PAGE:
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  • An IKEA-Styled Guide To Product Pages

    - Patryk Grzeszczuk


    It is easy to get overwhelmed by the number of games available and being released every single day on Steam. That is true for both publishers but also gamers looking for new, exciting titles to play. Steam curators help both groups by building additional visibility for chosen games.

    Publishing a game on Steam one can gain the most, not necessarily being covered by the most prominent and most popular curators (which is always nice) but also by curators with a highly defined profile (and with that, followed by a tailored audience). A smaller scale of the community, in these cases, is actively compensated by the way its expectations align with what one's game has to offer.

    Look for these curators, get in touch, sell yourself effectively.


    For many communities localized product page (not to mention the game itself) is an essential factor, heavily influencing attitudebehavior and finally purchase intent. Try to cover at least key languages to lower the entry threshold for your page and broaden up your potential audience.

    As for these key languages*, aim for:

    • tier 1: English, German, Spanish, French, Chinese, Russian
    • tier 2: Polish, Portuguese, Japanese, Turkish

    *depending on your country of origin and its specificity, probably your first language should land in the 'tier 1' group. People tend to support their local creators but also can get quickly frustrated if the support is not mutual.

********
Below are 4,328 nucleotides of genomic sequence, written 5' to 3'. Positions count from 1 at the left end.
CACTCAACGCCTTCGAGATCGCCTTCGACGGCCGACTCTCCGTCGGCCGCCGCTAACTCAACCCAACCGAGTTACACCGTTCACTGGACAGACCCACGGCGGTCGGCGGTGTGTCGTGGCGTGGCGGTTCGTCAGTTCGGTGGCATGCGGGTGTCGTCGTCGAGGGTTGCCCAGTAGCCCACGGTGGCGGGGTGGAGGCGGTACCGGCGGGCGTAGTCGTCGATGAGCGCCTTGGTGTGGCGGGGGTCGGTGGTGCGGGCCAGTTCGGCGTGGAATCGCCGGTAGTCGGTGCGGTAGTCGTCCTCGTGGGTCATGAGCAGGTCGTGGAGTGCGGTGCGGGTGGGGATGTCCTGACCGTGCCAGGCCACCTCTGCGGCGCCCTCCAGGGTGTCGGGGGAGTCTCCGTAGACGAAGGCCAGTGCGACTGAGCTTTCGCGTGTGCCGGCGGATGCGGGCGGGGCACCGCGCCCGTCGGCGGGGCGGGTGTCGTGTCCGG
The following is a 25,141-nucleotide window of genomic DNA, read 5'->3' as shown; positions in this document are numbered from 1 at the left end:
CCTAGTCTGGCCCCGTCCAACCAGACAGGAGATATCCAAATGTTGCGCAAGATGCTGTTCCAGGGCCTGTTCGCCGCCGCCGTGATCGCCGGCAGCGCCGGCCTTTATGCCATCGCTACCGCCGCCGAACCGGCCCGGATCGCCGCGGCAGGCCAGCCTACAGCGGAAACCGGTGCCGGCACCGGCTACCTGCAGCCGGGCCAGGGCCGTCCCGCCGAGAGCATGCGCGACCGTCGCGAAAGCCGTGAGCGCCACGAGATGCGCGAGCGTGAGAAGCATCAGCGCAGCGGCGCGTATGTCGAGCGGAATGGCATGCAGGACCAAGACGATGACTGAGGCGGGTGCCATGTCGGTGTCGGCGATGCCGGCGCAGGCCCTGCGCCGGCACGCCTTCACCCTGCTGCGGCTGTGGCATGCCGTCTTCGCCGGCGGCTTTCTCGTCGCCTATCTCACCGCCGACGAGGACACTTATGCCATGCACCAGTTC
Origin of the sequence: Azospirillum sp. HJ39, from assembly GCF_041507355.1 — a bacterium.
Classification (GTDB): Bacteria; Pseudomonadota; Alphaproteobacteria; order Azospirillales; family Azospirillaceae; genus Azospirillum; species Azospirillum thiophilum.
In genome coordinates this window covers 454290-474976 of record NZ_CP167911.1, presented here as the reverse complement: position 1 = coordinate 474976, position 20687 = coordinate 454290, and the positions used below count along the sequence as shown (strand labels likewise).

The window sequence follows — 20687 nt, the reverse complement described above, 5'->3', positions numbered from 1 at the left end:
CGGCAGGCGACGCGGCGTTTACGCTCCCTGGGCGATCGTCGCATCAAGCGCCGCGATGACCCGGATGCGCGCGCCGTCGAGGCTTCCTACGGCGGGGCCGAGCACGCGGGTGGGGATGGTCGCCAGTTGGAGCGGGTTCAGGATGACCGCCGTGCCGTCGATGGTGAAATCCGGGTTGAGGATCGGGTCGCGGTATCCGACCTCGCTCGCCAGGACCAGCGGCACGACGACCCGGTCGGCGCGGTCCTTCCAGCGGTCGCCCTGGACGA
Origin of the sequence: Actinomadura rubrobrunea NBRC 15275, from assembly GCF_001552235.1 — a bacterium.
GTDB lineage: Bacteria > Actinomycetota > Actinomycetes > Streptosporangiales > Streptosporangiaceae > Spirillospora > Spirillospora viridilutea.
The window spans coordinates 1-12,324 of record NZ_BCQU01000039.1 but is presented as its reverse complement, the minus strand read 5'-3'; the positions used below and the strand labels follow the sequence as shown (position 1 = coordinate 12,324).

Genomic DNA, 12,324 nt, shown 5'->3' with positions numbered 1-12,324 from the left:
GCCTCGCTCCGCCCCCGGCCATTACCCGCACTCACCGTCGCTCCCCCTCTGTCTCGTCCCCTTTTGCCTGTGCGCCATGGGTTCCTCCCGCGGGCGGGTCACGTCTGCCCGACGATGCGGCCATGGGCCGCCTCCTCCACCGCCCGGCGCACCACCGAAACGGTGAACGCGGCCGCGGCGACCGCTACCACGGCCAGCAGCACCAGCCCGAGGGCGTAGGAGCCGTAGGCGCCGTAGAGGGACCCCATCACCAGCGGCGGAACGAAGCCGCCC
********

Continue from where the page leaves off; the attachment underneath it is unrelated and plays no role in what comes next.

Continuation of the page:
10. TRAFFIC

    Last but not least, you should build the traffic to your product page. A direct one. You do not want to lose your customers along the way. Also, its good to know where your customers come from so you could optimize your spendings and boost the traffic where it's needed. Performance marketing or its variation that is only possible in case of Steam (no proper conversion ratio measurement, sorry!) is a separate subject as a whole, and I am going to cover it in a dedicated post in the nearest future. For now, just remember that the best product page won't bring you a thing as long as there are no customers to admire it.


    It's like with IKEA products. What you get is a box of simple elements, but when you put them together, they will serve you surprisingly well, especially considering their cost and relatively simple assembly process.

    And sure, with time, you're gonna have to exchange them for something better, but we all know that nothing lasts forever. For the time, though, what you get is a useful marketing tool that can be very helpful regarding both the communication and monetization of your game.


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